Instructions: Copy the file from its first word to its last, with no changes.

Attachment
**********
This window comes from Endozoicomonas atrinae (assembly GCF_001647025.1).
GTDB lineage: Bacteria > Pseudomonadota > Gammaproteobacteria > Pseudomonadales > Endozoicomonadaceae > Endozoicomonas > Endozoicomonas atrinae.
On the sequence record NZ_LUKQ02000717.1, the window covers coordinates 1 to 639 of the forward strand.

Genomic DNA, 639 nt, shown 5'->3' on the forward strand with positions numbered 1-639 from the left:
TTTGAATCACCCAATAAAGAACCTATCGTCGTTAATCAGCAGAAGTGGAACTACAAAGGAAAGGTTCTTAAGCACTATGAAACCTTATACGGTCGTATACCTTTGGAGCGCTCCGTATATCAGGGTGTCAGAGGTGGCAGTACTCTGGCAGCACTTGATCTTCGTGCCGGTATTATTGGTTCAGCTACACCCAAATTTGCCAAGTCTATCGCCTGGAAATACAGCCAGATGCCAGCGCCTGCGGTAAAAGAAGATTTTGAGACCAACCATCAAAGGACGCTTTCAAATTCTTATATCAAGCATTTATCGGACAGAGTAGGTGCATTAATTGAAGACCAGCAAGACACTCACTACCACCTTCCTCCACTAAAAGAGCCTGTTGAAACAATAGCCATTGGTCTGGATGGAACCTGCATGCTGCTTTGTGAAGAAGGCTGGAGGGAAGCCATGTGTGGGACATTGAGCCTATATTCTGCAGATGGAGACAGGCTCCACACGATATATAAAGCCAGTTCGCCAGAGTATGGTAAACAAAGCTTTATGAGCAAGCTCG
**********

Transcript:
This window comes from Endozoicomonas atrinae (assembly GCF_001647025.1).
GTDB lineage: Bacteria > Pseudomonadota > Gammaproteobacteria > Pseudomonadales > Endozoicomonadaceae > Endozoicomonas > Endozoicomonas atrinae.
On the sequence record NZ_LUKQ02000717.1, the window covers coordinates 1 to 639 of the forward strand.

Genomic DNA, 639 nt, shown 5'->3' on the forward strand with positions numbered 1-639 from the left:
TTTGAATCACCCAATAAAGAACCTATCGTCGTTAATCAGCAGAAGTGGAACTACAAAGGAAAGGTTCTTAAGCACTATGAAACCTTATACGGTCGTATACCTTTGGAGCGCTCCGTATATCAGGGTGTCAGAGGTGGCAGTACTCTGGCAGCACTTGATCTTCGTGCCGGTATTATTGGTTCAGCTACACCCAAATTTGCCAAGTCTATCGCCTGGAAATACAGCCAGATGCCAGCGCCTGCGGTAAAAGAAGATTTTGAGACCAACCATCAAAGGACGCTTTCAAATTCTTATATCAAGCATTTATCGGACAGAGTAGGTGCATTAATTGAAGACCAGCAAGACACTCACTACCACCTTCCTCCACTAAAAGAGCCTGTTGAAACAATAGCCATTGGTCTGGATGGAACCTGCATGCTGCTTTGTGAAGAAGGCTGGAGGGAAGCCATGTGTGGGACATTGAGCCTATATTCTGCAGATGGAGACAGGCTCCACACGATATATAAAGCCAGTTCGCCAGAGTATGGTAAACAAAGCTTTATGAGCAAGCTCG